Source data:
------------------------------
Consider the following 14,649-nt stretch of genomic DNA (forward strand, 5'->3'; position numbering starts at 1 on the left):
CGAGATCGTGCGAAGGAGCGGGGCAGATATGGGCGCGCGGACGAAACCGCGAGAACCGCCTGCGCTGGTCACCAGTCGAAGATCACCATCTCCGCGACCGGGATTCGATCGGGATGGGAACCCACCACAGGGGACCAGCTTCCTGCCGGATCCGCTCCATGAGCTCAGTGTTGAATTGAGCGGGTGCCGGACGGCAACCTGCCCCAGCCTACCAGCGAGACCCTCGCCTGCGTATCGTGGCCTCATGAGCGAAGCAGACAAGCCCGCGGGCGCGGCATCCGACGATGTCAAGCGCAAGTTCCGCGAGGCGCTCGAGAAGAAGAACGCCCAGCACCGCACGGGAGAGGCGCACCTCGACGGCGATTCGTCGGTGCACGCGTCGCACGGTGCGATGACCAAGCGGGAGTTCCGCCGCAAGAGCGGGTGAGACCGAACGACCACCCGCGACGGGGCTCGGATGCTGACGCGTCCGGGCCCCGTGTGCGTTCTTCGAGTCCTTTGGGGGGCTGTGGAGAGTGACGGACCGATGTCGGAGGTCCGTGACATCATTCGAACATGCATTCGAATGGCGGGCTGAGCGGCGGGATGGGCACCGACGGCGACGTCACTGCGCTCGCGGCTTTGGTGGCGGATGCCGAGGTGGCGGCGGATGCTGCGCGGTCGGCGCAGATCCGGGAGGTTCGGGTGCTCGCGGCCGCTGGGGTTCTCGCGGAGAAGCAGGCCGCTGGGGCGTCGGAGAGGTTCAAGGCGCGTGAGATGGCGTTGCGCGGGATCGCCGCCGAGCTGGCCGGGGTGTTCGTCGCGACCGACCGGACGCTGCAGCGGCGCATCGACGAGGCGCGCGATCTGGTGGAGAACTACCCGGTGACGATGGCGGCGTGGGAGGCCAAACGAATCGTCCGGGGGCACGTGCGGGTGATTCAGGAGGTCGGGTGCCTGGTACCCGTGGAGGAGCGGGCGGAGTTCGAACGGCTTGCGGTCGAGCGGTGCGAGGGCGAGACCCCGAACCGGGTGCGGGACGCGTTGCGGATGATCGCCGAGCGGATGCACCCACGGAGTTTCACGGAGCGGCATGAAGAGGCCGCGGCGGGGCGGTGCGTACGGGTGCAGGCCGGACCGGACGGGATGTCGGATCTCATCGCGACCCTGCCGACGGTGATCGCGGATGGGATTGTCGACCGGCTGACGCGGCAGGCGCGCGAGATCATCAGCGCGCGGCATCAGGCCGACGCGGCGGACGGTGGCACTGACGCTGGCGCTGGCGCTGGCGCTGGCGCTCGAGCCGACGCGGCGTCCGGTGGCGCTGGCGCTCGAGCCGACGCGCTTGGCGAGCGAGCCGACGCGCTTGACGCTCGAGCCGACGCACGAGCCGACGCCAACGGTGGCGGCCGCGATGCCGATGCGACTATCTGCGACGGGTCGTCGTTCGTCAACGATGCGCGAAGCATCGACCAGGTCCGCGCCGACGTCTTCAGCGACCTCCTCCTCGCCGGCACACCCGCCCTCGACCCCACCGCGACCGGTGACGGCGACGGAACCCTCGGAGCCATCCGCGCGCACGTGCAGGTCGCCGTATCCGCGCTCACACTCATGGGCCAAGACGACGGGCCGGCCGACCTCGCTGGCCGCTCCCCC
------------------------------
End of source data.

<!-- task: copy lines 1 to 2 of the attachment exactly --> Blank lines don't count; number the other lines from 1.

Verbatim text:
Consider the following 14,649-nt stretch of genomic DNA (forward strand, 5'->3'; position numbering starts at 1 on the left):
CGAGATCGTGCGAAGGAGCGGGGCAGATATGGGCGCGCGGACGAAACCGCGAGAACCGCCTGCGCTGGTCACCAGTCGAAGATCACCATCTCCGCGACCGGGATTCGATCGGGATGGGAACCCACCACAGGGGACCAGCTTCCTGCCGGATCCGCTCCATGAGCTCAGTGTTGAATTGAGCGGGTGCCGGACGGCAACCTGCCCCAGCCTACCAGCGAGACCCTCGCCTGCGTATCGTGGCCTCATGAGCGAAGCAGACAAGCCCGCGGGCGCGGCATCCGACGATGTCAAGCGCAAGTTCCGCGAGGCGCTCGAGAAGAAGAACGCCCAGCACCGCACGGGAGAGGCGCACCTCGACGGCGATTCGTCGGTGCACGCGTCGCACGGTGCGATGACCAAGCGGGAGTTCCGCCGCAAGAGCGGGTGAGACCGAACGACCACCCGCGACGGGGCTCGGATGCTGACGCGTCCGGGCCCCGTGTGCGTTCTTCGAGTCCTTTGGGGGGCTGTGGAGAGTGACGGACCGATGTCGGAGGTCCGTGACATCATTCGAACATGCATTCGAATGGCGGGCTGAGCGGCGGGATGGGCACCGACGGCGACGTCACTGCGCTCGCGGCTTTGGTGGCGGATGCCGAGGTGGCGGCGGATGCTGCGCGGTCGGCGCAGATCCGGGAGGTTCGGGTGCTCGCGGCCGCTGGGGTTCTCGCGGAGAAGCAGGCCGCTGGGGCGTCGGAGAGGTTCAAGGCGCGTGAGATGGCGTTGCGCGGGATCGCCGCCGAGCTGGCCGGGGTGTTCGTCGCGACCGACCGGACGCTGCAGCGGCGCATCGACGAGGCGCGCGATCTGGTGGAGAACTACCCGGTGACGATGGCGGCGTGGGAGGCCAAACGAATCGTCCGGGGGCACGTGCGGGTGATTCAGGAGGTCGGGTGCCTGGTACCCGTGGAGGAGCGGGCGGAGTTCGAACGGCTTGCGGTCGAGCGGTGCGAGGGCGAGACCCCGAACCGGGTGCGGGACGCGTTGCGGATGATCGCCGAGCGGATGCACCCACGGAGTTTCACGGAGCGGCATGAAGAGGCCGCGGCGGGGCGGTGCGTACGGGTGCAGGCCGGACCGGACGGGATGTCGGATCTCATCGCGACCCTGCCGACGGTGATCGCGGATGGGATTGTCGACCGGCTGACGCGGCAGGCGCGCGAGATCATCAGCGCGCGGCATCAGGCCGACGCGGCGGACGGTGGCACTGACGCTGGCGCTGGCGCTGGCGCTGGCGCTCGAGCCGACGCGGCGTCCGGTGGCGCTGGCGCTCGAGCCGACGCGCTTGGCGAGCGAGCCGACGCGCTTGACGCTCGAGCCGACGCACGAGCCGACGCCAACGGTGGCGGCCGCGATGCCGATGCGACTATCTGCGACGGGTCGTCGTTCGTCAACGATGCGCGAAGCATCGACCAGGTCCGCGCCGACGTCTTCAGCGACCTCCTCCTCGCCGGCACACCCGCCCTCGACCCCACCGCGACCGGTGACGGCGACGGAACCCTCGGAGCCATCCGCGCGCACGTGCAGGTCGCCGTATCCGCGCTCACACTCATGGGCCAAGACGACGGGCCGGCCGACCTCGCTGGCCGCTCCCCC